CRAWFORD | Indiana, again facing tough breaks, resumes hunt for bowl
LOUISVILLE, Ky. (WDRB) — These aren’t the kinds of questions you want to focus on when you come to the conference media day. A season-ending injury. A player dismissed after a drug arrest.
But those were the issues on fifth-year Indiana football coach Kevin Wilson’s plate as he met with reporters at Big Ten Media Days in Chicago.
The program announced Thursday that J-Shun Harris II, the Hoosiers’ top returning receiver with 18 catches for 168 yards and two touchdowns as a freshman in 2014, will miss this season with a torn knee ligament.
That, coupled with the loss of their leading returning tackler, safety Antonio Allen, who was dismissed from the team in the offseason after being arrested on charges of dealing cocaine, heroin and methamphetamine, sets the Hoosiers behind even before the pads go on.
Wilson also announced that junior college wide receiver Camion Patrick hasn’t yet been declared eligible to play.
But the coach wasn’t focusing on negatives. In fact, he preferred to look at how his players handled those two losses. The team learned that Harris would be out for the season earlier this summer, but held onto the information until Thursday.
“I’m proud of our football team keeping a family matter with an injury until today when we released it,” Wilson said. “It shows the strength of our men working as a group and keeping football business football business and growing the team. We’ve known for a long time J-Shun’s been out. We went through our summer work. Now, as coaches, we’re not a part of some of these 7-on-7s. But between Isaac James and Mike Majette and some of the young guys coming in between the guys we’ve got returning, whether it be Mitchell Paige or Ricky Jones or Damon Graham, we’ll be three, four deep there. But that’s a large loss.”
With Allen, Wilson said he thought it was important that coaches stay in contact with players to discuss what was going on with him, and with them.
“That was a very serious deal, and it’s still ongoing, immediate dismissal with Antonio,” Wilson said. “But we . . . have been very pleased with our group that we started immediately with our group to be a stronger, better team because we thought it was an isolated incident with one individual. . . . my immediate thing is when that event happened was to turn directly to our team, and we’ve had a very, very strong — we’ve moved forward very quickly and very strong, very positively from it. I’m very confident and very comfortable with our group right now. Got a lot of respect for those men.”
By now, Indiana has had far too much experience overcoming adversity. The Hoosiers were 3-2 when quarterback Nate Sudfeld went down with a season-ending shoulder injury last season. And that was that. They lost six straight.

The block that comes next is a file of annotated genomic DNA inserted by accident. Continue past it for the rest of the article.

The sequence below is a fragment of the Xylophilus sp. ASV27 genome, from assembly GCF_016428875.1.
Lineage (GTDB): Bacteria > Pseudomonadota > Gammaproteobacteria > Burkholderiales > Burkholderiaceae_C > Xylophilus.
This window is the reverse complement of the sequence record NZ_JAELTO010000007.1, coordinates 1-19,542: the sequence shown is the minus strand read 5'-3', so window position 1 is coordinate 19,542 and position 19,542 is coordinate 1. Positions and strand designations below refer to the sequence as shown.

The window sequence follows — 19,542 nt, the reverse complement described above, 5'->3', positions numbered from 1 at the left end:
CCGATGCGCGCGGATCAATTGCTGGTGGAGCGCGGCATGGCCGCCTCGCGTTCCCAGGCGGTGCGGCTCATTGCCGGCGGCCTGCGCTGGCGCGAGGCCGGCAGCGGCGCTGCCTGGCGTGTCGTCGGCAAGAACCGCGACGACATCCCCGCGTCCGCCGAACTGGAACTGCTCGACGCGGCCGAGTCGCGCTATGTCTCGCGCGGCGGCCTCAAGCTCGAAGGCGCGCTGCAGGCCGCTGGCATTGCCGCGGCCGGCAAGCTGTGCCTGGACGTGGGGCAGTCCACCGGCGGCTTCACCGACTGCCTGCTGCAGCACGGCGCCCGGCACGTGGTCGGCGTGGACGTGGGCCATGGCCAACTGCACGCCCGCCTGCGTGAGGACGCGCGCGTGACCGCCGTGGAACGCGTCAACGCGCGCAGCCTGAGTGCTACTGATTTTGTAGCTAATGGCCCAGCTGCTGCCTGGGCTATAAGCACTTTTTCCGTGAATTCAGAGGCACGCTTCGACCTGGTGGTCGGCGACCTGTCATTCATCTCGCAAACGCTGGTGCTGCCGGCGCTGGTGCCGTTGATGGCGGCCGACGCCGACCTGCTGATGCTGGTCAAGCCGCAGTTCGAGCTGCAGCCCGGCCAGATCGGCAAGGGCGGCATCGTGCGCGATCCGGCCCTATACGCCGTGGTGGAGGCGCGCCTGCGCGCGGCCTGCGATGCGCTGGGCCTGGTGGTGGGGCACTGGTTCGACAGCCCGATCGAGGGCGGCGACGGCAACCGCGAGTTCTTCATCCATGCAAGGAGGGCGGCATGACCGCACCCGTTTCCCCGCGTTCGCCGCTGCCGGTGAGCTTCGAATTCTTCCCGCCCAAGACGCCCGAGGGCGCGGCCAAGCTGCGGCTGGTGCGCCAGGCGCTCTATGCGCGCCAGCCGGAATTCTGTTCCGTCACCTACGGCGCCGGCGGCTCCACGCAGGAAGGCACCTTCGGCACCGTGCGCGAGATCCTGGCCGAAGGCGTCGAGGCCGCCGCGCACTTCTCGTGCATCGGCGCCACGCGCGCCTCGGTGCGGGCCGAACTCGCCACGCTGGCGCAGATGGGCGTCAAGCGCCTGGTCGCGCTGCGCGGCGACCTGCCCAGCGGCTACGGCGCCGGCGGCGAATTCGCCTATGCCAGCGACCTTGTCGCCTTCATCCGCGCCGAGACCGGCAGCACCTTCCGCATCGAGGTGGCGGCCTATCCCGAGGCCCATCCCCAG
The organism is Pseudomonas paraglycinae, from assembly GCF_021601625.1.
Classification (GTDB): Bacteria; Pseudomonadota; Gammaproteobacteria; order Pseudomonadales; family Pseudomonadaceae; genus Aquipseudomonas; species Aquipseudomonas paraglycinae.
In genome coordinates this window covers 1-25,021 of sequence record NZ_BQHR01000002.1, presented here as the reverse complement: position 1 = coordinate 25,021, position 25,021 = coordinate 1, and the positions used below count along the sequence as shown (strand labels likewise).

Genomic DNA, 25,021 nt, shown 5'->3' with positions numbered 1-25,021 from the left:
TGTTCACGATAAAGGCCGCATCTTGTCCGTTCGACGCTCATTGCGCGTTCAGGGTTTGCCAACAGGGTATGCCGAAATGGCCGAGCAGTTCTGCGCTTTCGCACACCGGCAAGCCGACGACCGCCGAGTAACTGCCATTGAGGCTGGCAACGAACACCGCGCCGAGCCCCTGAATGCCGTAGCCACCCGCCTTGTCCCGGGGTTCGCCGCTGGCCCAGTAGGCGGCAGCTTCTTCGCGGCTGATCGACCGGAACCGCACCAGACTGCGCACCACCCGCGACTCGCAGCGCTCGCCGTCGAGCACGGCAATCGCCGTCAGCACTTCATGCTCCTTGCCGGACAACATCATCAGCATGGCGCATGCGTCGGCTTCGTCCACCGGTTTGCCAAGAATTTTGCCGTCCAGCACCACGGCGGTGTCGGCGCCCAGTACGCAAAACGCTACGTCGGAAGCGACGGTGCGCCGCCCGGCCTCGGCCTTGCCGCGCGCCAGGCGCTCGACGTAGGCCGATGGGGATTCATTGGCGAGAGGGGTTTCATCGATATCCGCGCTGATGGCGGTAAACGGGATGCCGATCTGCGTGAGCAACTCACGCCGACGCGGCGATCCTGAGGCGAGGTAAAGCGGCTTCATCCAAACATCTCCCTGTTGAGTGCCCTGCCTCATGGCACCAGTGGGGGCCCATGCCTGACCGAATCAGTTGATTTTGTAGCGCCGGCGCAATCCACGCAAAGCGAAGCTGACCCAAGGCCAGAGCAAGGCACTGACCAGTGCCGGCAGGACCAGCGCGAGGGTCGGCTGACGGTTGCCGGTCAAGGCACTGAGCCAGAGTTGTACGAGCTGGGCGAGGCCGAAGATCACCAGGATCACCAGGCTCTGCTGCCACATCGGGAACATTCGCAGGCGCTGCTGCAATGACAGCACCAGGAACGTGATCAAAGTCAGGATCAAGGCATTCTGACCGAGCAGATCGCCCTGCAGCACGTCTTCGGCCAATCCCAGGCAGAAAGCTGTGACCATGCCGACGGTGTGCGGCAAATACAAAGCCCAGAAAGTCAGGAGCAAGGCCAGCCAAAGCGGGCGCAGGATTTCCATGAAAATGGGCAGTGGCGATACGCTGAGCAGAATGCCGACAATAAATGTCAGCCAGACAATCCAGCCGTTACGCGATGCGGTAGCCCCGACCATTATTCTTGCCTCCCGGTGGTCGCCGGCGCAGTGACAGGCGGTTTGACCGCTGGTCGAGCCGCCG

After the season, they also lost leading rusher Tevin Coleman, who was an early entry into the NFL Draft after rushing for 2,036 yards.
The good news for Wilson is that Sudfeld is back healthy, and he has a solid replacement at running back with Jordan Howard, a junior who left UAB’s program when it disbanded after last season. Howard carried 1,587 yards in 2014, ranking seventh nationally with 132.3 yards per game and averaging 5.2 yards per carry.
“It is tough to replace Tevin Coleman. He’ll be a different back. But the consistency of last year’s running game when we didn’t have a passing attack the last six weeks and the year before when our offense was one of one or two best in the league, those running backs will have a very good offensive line,” Wilson said. “So I think Jordan and our running backs will do well because I think we have a chance to have a very, very good team up front.”
Wilson is due a couple of breaks going his way. The injury to Sudfeld derailed what could have been a bowl season last year. The Hoosiers will employ a 3-4 scheme on defense and hope to take a step forward this season. The offense, if they can find suitable replacements at wideout, should again be potent if they can keep Sudfeld healthy.
Wilson said he has worked to change the culture within IU football, but that at some point, people need to see changes on the field.
“I think our fans have been through it enough that we need to get some more Ws,” Wilson said. “. . . with the quarterback deal, they had a choice to give up. The team didn’t. It’s a deeper team. It’s a more exciting team. That’s led to our best recruiting. That’s led to an outstanding winter, spring, summer. Again, we’re cranked and we’re ready to get rolling. We’ll have some glitches. We’re not a perfect football team. But we’re kind of back to where we were, and we’re ready to roll this year.”
The Hoosiers open play at home against Southern Illinois at 4 p.m. on Saturday, Sept. 5.
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